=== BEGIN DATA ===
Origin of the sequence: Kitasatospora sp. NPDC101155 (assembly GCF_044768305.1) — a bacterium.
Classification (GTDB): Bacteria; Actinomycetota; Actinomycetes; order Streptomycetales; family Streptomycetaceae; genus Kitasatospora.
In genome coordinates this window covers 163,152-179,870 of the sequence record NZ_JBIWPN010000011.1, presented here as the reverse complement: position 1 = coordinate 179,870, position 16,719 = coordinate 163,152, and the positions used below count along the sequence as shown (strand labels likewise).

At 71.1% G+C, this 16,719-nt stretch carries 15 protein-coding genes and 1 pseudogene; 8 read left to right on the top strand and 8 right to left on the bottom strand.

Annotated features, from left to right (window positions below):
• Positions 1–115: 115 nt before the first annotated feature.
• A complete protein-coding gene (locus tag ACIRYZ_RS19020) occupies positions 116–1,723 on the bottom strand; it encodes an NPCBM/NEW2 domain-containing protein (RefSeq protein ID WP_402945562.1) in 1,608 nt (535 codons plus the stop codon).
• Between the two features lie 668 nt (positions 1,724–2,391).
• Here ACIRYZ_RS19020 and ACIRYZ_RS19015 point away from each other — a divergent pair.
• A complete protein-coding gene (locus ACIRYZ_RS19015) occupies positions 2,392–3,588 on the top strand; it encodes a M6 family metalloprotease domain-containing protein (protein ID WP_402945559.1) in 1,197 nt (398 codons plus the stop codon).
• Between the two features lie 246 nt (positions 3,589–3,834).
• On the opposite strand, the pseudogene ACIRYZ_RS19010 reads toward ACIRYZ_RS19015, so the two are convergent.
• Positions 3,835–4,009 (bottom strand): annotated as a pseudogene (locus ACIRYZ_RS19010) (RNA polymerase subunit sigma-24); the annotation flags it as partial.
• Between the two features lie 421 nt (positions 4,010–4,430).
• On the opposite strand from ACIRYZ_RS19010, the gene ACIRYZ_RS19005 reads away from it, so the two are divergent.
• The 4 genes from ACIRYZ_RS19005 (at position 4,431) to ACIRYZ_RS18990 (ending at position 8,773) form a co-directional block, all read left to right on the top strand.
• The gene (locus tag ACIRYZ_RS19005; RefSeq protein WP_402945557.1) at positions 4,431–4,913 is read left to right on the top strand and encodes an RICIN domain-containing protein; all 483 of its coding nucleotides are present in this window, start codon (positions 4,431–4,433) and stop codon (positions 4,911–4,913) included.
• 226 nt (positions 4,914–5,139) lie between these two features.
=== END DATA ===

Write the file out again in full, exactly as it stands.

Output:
Origin of the sequence: Kitasatospora sp. NPDC101155 (assembly GCF_044768305.1) — a bacterium.
Classification (GTDB): Bacteria; Actinomycetota; Actinomycetes; order Streptomycetales; family Streptomycetaceae; genus Kitasatospora.
In genome coordinates this window covers 163,152-179,870 of the sequence record NZ_JBIWPN010000011.1, presented here as the reverse complement: position 1 = coordinate 179,870, position 16,719 = coordinate 163,152, and the positions used below count along the sequence as shown (strand labels likewise).

At 71.1% G+C, this 16,719-nt stretch carries 15 protein-coding genes and 1 pseudogene; 8 read left to right on the top strand and 8 right to left on the bottom strand.

Annotated features, from left to right (window positions below):
• Positions 1–115: 115 nt before the first annotated feature.
• A complete protein-coding gene (locus tag ACIRYZ_RS19020) occupies positions 116–1,723 on the bottom strand; it encodes an NPCBM/NEW2 domain-containing protein (RefSeq protein ID WP_402945562.1) in 1,608 nt (535 codons plus the stop codon).
• Between the two features lie 668 nt (positions 1,724–2,391).
• Here ACIRYZ_RS19020 and ACIRYZ_RS19015 point away from each other — a divergent pair.
• A complete protein-coding gene (locus ACIRYZ_RS19015) occupies positions 2,392–3,588 on the top strand; it encodes a M6 family metalloprotease domain-containing protein (protein ID WP_402945559.1) in 1,197 nt (398 codons plus the stop codon).
• Between the two features lie 246 nt (positions 3,589–3,834).
• On the opposite strand, the pseudogene ACIRYZ_RS19010 reads toward ACIRYZ_RS19015, so the two are convergent.
• Positions 3,835–4,009 (bottom strand): annotated as a pseudogene (locus ACIRYZ_RS19010) (RNA polymerase subunit sigma-24); the annotation flags it as partial.
• Between the two features lie 421 nt (positions 4,010–4,430).
• On the opposite strand from ACIRYZ_RS19010, the gene ACIRYZ_RS19005 reads away from it, so the two are divergent.
• The 4 genes from ACIRYZ_RS19005 (at position 4,431) to ACIRYZ_RS18990 (ending at position 8,773) form a co-directional block, all read left to right on the top strand.
• The gene (locus tag ACIRYZ_RS19005; RefSeq protein WP_402945557.1) at positions 4,431–4,913 is read left to right on the top strand and encodes an RICIN domain-containing protein; all 483 of its coding nucleotides are present in this window, start codon (positions 4,431–4,433) and stop codon (positions 4,911–4,913) included.
• 226 nt (positions 4,914–5,139) lie between these two features.